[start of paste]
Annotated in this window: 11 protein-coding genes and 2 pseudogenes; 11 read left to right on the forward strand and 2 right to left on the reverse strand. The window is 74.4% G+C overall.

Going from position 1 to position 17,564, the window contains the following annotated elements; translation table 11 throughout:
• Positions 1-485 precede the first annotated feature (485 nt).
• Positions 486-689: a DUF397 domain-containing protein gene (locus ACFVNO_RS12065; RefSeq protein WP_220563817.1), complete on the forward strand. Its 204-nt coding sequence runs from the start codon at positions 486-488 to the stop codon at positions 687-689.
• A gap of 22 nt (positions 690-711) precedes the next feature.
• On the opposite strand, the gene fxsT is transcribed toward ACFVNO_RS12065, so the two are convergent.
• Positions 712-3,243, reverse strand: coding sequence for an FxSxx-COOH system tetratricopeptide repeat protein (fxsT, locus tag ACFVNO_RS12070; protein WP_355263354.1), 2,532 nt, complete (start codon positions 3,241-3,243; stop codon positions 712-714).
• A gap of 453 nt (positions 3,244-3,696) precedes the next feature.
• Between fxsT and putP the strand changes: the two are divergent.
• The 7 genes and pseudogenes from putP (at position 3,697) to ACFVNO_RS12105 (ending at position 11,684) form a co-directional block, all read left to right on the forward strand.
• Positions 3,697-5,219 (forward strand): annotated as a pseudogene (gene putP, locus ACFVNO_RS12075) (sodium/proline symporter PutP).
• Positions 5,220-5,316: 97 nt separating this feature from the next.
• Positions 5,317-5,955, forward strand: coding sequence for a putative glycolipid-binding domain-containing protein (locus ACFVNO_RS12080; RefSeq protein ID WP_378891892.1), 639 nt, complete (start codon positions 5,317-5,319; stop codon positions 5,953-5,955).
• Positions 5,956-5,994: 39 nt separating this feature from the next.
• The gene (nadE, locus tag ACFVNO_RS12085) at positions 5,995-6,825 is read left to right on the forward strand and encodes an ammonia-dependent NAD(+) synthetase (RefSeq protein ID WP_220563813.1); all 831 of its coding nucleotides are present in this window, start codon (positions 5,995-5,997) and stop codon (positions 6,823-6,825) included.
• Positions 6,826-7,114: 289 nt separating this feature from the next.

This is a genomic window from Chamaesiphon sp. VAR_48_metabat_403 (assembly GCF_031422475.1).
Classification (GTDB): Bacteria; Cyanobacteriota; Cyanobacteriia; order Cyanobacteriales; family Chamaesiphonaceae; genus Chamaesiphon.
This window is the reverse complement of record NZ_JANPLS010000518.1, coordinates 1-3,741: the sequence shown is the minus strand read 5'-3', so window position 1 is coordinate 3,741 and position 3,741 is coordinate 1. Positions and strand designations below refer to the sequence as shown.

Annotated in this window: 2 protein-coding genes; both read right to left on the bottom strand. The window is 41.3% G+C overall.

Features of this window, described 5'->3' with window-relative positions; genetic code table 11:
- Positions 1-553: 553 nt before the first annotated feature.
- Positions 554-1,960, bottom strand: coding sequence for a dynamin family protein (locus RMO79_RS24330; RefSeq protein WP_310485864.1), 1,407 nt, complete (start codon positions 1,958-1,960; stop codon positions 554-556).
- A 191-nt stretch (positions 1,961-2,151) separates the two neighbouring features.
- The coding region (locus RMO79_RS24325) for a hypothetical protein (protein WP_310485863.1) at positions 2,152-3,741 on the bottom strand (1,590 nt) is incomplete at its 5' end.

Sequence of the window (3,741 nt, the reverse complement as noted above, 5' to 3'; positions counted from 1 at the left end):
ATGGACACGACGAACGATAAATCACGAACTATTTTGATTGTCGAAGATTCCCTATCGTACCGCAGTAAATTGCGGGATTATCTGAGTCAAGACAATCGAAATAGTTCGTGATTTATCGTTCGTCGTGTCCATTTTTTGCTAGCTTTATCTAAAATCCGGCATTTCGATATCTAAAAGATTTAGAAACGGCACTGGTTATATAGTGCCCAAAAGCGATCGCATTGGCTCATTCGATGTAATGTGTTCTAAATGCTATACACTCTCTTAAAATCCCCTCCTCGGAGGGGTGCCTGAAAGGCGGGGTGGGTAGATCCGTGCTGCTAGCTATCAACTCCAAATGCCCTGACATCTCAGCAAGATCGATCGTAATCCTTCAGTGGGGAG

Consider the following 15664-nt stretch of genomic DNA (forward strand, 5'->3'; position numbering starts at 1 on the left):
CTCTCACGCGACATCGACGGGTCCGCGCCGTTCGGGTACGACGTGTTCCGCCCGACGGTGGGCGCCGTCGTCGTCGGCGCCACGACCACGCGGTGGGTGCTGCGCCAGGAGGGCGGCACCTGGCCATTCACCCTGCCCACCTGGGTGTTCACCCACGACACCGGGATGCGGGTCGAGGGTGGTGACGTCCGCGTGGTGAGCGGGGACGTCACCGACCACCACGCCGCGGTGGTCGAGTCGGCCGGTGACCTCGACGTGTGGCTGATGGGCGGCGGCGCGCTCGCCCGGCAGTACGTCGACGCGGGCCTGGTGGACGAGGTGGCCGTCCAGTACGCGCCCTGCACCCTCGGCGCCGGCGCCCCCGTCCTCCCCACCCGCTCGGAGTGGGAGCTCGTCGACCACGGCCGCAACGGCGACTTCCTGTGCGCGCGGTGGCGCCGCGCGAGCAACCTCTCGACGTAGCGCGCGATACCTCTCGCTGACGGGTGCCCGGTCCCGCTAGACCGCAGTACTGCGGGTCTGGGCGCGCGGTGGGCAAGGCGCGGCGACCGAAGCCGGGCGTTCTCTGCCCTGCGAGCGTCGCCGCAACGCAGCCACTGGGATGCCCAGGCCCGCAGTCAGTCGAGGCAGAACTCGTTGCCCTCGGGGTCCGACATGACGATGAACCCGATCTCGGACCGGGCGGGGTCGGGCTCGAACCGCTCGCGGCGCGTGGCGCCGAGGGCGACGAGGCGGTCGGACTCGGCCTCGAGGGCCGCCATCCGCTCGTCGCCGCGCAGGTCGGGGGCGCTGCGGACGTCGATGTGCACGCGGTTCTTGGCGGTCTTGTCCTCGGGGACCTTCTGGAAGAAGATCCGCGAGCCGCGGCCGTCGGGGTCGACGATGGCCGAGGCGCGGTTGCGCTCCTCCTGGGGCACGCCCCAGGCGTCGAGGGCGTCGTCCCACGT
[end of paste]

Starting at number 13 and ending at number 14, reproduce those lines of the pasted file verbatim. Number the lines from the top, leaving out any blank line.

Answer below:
• Positions 5,317-5,955, forward strand: coding sequence for a putative glycolipid-binding domain-containing protein (locus ACFVNO_RS12080; RefSeq protein ID WP_378891892.1), 639 nt, complete (start codon positions 5,317-5,319; stop codon positions 5,953-5,955).
• Positions 5,956-5,994: 39 nt separating this feature from the next.